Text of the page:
Yeah, the Nightmare remake is the one that did it for me. When they remade Freddy, that pretty much made me give up and say "Remakes are here to stay, no matter how much we whine." So, while I don't exactly embrace them, I've come to terms with them. I still think they are an incredible waste of money and shows how dire Hollywood is in need of fresh ideas and creativity. But at the end of the day, if a studio thinks they can make more money on a remake of a forgotten 70s mini-classic than they will an original film like The Rite or My Soul To Take, they will remake whatever they can.
And yes, remakes do introduce new audiences to the original films through new DVD releases. Imagine how many people were duped into buying the original My Bloody Valentine when the new one came out, just because the special edition DVD was already on Walmart shelves. To me, that's a big win for the original film. Hell... there's no way we would've even got to SEE the uncut director's cut of My Bloody Valentine, had it not been for the remake. Paramount wasn't going to do squat for it. It sure wouldn't have gotten that kind of mainstream distribution in this day and age, had it not been for the remake. Same for Black Christmas. That movie, like MBV, was known only to die-hard horror fans, before the remake.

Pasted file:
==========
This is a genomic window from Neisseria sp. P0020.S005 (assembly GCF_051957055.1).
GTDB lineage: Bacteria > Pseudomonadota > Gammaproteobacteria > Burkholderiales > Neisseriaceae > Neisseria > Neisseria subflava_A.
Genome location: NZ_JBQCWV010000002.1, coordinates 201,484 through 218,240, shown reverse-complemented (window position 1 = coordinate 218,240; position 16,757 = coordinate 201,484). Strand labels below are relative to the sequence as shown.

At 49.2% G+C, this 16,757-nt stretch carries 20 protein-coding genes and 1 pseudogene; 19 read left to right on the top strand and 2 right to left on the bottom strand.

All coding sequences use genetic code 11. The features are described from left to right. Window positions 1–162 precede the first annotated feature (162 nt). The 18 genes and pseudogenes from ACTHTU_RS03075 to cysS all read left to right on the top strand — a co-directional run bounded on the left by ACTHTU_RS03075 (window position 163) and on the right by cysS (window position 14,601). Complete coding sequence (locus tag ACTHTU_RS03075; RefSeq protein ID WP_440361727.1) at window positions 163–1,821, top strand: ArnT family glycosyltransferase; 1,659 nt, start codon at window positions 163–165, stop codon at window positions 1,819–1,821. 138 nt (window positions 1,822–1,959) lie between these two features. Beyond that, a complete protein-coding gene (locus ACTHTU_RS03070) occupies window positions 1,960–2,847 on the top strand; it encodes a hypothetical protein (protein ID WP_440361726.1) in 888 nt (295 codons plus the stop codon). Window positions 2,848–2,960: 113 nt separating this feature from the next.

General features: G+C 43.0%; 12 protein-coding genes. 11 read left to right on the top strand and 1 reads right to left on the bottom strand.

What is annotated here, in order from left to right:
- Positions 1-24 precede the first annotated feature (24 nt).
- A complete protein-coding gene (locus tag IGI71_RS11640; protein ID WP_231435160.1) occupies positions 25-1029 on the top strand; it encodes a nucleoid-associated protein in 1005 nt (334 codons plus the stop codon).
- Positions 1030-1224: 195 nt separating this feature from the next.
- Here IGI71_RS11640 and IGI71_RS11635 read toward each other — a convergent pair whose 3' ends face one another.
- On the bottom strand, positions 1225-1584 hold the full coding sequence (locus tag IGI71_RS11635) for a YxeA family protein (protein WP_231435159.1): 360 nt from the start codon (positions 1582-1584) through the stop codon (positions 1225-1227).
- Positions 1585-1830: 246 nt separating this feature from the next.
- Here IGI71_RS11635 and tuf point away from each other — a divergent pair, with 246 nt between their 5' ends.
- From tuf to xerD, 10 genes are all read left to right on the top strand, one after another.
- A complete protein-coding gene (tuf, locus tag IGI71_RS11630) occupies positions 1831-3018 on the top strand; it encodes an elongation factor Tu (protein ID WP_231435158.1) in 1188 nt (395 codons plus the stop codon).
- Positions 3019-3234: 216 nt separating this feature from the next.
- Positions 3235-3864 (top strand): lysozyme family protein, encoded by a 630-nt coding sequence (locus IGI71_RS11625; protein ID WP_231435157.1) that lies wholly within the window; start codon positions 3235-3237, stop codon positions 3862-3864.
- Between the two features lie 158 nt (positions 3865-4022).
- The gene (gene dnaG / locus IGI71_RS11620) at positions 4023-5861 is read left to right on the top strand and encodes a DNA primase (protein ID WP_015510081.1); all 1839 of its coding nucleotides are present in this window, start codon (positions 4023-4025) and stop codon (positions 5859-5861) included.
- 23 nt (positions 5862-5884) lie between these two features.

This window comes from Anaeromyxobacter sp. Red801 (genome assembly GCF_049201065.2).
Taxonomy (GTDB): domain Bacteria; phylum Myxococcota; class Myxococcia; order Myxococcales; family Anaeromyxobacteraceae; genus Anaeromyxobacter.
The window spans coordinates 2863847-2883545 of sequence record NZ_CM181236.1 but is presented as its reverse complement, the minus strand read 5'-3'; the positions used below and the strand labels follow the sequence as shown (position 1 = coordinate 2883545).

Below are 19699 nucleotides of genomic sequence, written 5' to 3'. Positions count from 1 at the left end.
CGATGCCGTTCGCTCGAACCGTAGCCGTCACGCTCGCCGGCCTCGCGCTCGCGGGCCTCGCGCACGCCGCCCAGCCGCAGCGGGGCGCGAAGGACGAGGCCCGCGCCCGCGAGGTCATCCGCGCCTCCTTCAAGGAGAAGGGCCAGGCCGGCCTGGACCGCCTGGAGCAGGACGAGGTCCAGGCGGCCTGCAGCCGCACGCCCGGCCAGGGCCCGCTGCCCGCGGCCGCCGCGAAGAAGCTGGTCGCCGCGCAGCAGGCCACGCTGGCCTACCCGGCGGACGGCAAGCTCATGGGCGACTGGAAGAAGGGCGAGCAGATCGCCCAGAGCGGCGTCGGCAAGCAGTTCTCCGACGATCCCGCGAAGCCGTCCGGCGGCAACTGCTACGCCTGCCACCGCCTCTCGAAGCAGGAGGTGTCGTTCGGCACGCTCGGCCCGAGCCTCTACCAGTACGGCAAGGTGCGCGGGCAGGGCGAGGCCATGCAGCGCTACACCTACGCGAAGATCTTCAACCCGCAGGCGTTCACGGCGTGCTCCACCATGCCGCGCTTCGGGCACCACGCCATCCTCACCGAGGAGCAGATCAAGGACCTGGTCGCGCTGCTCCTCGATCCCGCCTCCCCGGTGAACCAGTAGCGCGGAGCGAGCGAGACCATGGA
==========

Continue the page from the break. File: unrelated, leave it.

And just this past October, I saw the ORIGINAL Hills Have Eyes for sale at Walmart. If not for the remake, I highly doubt that would've been part of the October promotion.
Along the same lines... I didn't even get all that upset when they Twiligh-ified the new DVD cover for Near Dark. Because if some poor brooding emo sap is gonna sob and cut himself to a vampire flick, Near Dark is a much better choice. I hope a lot of people bought it and were fooled into thinking it was some kind of Twilight-esque flick. Quite brilliant, if you ask me.
"This Scientology stuff for real? Sounds like some weird cult you'd find in a Troma movie."
Oh, The Horror! Reviews
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"Life differs from the play only in this... it has no plot, all is vague, desultory, unconnected till the curtain drops with the mystery unsolved." - Edward George Bulwer-Lytton